For myself, I'm somewhat partial to Wikipedia's warning. The series portrays Tiberius as a little too indifferent and incompetent to believe. Caligula, by contrast… Wow. have I mentioned what a great job the actor did?

On the other hand, I find this interesting: Wikipedia notes that several Roman emperors who traditionally have been esteemed as wicked or insane (Caligula, Nero, others) may be the victims of biased sources. The articles imply that the emperors' popularity with the people suggests a more complicated story. For example,
Though very popular with the Roman public throughout his reign, all surviving ancient sources write that Caligula was an insane tyrant.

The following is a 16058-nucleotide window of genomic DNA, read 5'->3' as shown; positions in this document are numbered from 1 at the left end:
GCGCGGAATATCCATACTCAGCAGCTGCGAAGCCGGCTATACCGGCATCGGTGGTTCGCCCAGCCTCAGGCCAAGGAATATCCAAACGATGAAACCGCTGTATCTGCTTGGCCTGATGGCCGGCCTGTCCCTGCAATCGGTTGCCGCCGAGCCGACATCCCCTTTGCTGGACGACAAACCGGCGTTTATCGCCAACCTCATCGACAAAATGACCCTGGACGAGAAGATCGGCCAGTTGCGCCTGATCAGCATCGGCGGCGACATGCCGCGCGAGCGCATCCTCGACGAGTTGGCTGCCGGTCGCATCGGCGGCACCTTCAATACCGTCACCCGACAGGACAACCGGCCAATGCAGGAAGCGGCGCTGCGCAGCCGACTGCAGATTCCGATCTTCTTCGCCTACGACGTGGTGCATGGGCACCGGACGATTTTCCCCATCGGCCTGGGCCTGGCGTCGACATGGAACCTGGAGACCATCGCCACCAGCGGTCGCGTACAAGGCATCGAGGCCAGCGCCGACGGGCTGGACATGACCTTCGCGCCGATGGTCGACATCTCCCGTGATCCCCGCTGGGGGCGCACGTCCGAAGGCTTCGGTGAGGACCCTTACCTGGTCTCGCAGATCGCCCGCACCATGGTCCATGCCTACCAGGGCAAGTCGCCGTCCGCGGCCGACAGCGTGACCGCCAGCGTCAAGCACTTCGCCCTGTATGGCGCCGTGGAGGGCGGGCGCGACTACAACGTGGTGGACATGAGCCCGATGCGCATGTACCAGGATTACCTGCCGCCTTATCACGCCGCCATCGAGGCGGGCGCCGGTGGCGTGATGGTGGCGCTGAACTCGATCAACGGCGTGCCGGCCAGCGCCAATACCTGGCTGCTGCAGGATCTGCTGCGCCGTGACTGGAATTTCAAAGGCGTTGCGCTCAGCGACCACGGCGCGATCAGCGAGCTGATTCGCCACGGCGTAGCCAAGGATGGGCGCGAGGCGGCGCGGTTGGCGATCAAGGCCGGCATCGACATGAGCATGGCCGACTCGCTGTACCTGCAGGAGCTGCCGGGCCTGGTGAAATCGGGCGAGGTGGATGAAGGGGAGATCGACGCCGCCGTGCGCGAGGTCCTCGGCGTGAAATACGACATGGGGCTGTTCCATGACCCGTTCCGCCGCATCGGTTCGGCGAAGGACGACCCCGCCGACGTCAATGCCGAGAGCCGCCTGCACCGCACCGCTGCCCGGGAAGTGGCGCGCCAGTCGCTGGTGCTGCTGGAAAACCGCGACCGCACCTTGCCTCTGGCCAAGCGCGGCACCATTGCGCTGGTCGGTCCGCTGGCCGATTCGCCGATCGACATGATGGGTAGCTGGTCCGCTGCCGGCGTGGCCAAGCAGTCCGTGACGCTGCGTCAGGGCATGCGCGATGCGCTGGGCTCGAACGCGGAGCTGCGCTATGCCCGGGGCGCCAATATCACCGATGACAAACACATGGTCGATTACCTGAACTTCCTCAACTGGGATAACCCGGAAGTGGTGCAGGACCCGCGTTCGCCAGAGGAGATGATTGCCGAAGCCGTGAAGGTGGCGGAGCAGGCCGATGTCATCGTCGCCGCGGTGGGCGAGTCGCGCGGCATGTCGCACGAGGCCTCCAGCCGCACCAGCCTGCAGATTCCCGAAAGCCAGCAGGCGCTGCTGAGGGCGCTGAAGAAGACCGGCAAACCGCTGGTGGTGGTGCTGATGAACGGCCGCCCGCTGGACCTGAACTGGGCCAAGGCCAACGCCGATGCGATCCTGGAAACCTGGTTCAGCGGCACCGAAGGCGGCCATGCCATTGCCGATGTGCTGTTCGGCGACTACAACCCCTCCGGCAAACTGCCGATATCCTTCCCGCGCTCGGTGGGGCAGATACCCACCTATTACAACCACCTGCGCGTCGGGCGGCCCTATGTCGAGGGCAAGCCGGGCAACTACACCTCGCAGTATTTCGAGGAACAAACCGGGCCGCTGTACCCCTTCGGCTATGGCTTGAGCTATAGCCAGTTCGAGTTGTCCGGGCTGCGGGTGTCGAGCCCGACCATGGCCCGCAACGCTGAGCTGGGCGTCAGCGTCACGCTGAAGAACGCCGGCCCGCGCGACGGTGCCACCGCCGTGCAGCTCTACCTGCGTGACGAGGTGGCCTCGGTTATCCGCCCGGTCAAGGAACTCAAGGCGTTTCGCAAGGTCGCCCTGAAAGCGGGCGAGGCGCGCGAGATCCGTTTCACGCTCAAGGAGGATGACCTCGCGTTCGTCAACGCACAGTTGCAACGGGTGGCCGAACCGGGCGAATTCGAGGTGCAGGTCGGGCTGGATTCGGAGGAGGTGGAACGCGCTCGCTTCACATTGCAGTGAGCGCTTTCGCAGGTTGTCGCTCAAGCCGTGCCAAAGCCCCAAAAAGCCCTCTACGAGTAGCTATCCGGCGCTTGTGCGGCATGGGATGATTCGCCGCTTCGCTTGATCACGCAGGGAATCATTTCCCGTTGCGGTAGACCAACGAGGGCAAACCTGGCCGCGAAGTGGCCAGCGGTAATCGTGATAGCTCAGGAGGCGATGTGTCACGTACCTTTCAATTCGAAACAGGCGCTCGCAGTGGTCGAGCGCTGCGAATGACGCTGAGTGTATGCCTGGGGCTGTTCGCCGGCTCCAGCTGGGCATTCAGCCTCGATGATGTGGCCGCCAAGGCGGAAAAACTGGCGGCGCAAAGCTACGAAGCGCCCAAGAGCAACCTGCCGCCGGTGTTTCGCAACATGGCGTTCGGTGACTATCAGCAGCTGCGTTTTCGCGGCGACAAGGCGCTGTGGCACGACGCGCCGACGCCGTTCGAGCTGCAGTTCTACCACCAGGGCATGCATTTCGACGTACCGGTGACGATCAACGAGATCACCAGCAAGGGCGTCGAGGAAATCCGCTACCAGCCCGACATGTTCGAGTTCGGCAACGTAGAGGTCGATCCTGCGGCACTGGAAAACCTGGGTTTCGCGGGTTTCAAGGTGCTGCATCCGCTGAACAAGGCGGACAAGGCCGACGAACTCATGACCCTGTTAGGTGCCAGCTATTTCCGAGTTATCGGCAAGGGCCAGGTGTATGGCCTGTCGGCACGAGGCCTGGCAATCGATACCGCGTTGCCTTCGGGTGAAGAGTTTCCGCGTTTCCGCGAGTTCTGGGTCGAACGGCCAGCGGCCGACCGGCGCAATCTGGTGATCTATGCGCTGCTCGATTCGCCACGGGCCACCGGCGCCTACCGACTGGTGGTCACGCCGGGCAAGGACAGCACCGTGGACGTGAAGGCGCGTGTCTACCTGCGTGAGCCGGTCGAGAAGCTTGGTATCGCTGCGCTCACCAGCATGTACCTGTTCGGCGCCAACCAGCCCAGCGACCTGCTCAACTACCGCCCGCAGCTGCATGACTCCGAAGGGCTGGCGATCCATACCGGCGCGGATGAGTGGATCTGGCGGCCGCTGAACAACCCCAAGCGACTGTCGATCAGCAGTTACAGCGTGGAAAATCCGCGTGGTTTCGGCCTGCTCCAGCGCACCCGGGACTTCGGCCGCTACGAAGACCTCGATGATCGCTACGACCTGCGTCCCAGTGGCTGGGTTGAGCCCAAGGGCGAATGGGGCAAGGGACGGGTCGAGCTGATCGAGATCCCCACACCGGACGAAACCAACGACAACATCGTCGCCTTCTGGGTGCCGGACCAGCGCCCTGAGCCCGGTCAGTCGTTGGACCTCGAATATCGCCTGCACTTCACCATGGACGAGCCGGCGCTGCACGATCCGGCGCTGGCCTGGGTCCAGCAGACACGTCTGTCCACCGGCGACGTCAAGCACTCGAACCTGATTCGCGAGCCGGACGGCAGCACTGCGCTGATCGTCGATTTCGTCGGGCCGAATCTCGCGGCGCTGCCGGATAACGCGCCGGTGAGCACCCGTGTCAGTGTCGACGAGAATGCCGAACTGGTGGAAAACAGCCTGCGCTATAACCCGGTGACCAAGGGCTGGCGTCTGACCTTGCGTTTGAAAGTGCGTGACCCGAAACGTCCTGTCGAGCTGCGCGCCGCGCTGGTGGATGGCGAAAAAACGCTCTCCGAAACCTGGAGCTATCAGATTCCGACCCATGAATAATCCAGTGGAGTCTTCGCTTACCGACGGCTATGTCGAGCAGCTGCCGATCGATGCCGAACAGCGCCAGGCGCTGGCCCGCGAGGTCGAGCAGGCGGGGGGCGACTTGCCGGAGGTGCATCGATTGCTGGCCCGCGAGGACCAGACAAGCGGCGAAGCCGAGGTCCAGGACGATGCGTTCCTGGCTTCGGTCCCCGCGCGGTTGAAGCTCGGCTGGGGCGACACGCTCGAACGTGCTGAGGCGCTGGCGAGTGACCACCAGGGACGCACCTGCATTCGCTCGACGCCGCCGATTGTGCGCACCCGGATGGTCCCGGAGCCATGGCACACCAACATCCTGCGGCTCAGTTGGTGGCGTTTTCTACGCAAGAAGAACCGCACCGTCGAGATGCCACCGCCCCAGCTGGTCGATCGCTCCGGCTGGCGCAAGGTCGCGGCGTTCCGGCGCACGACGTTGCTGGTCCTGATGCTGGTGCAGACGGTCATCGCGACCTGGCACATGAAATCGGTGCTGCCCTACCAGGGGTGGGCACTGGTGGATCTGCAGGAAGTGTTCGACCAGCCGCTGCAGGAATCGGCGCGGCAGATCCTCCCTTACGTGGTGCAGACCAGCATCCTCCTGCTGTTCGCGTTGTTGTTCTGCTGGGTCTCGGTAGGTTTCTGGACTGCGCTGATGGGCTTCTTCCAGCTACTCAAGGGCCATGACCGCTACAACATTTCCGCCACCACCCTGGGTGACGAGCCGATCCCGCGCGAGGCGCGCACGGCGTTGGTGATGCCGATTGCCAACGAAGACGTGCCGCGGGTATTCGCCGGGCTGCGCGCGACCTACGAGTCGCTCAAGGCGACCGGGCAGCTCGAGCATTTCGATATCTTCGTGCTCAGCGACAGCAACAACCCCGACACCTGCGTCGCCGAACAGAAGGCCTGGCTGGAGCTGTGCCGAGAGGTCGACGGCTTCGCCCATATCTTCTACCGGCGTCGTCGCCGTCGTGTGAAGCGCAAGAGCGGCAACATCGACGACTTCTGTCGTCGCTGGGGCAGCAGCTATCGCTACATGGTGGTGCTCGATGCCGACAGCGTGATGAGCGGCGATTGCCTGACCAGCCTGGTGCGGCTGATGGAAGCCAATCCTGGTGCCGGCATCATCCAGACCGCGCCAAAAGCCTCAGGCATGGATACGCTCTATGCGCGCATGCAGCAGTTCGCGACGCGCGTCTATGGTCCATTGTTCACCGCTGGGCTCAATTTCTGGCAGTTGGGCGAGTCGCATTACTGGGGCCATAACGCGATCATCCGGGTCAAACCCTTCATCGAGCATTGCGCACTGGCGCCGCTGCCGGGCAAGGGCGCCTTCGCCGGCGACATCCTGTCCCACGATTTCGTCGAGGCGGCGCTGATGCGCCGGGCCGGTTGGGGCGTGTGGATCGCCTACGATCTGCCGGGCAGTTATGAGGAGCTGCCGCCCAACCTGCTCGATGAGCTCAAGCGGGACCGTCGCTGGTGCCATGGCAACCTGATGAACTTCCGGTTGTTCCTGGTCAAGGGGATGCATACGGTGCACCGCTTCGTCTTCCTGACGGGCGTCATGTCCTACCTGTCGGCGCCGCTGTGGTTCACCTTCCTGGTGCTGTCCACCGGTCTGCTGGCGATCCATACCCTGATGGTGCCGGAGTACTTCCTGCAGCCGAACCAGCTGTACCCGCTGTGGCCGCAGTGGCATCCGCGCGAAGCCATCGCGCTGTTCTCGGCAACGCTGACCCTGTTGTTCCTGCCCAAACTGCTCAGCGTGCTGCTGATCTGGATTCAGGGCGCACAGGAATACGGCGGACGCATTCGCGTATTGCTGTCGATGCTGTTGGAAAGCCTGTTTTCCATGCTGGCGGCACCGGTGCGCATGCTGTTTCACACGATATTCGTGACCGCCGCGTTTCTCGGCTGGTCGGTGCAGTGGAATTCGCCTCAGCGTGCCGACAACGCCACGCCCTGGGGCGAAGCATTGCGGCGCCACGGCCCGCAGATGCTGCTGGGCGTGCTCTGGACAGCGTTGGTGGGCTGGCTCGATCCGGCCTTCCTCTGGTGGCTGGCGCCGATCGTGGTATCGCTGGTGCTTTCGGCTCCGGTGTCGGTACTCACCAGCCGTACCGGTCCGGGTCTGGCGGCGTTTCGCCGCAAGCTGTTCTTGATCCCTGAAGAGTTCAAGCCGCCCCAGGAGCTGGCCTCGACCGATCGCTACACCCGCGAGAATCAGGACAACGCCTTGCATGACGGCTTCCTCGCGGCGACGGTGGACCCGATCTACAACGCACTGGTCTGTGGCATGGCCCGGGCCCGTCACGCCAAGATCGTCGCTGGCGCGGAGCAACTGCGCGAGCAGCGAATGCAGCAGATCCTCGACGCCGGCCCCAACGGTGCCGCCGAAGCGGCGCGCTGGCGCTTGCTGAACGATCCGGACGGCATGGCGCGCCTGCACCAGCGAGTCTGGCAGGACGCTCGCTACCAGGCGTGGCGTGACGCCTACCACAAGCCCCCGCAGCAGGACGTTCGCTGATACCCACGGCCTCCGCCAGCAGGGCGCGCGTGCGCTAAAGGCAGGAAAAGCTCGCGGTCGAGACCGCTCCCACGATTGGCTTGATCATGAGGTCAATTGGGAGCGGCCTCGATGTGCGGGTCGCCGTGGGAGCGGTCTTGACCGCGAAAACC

However, some ancient sources also indicate that Nero was quite popular with the common people during and after his reign.
Maybe I'm reading those however's too strongly, but should popularity should be grounds for sanity, especially if this popularity is based on draining the treasury to curry favor with the mob? Both Caligula and Nero appear to have done precisely that. Even the mob has been known to change its mind when such masters lack, or lose, their ability to govern. Personal corruption adds spice to the story, especially when it's true. Last year's election comes to mind.

I have quite a few more episodes to go, so I won't be finishing the series anytime soon.

*The usual warnings regarding Wikipedia apply. The top of the page today warns that,
This article or section is in need of attention from an expert on the subject.
Now, there's an understatement. Can they put that warning on the home page?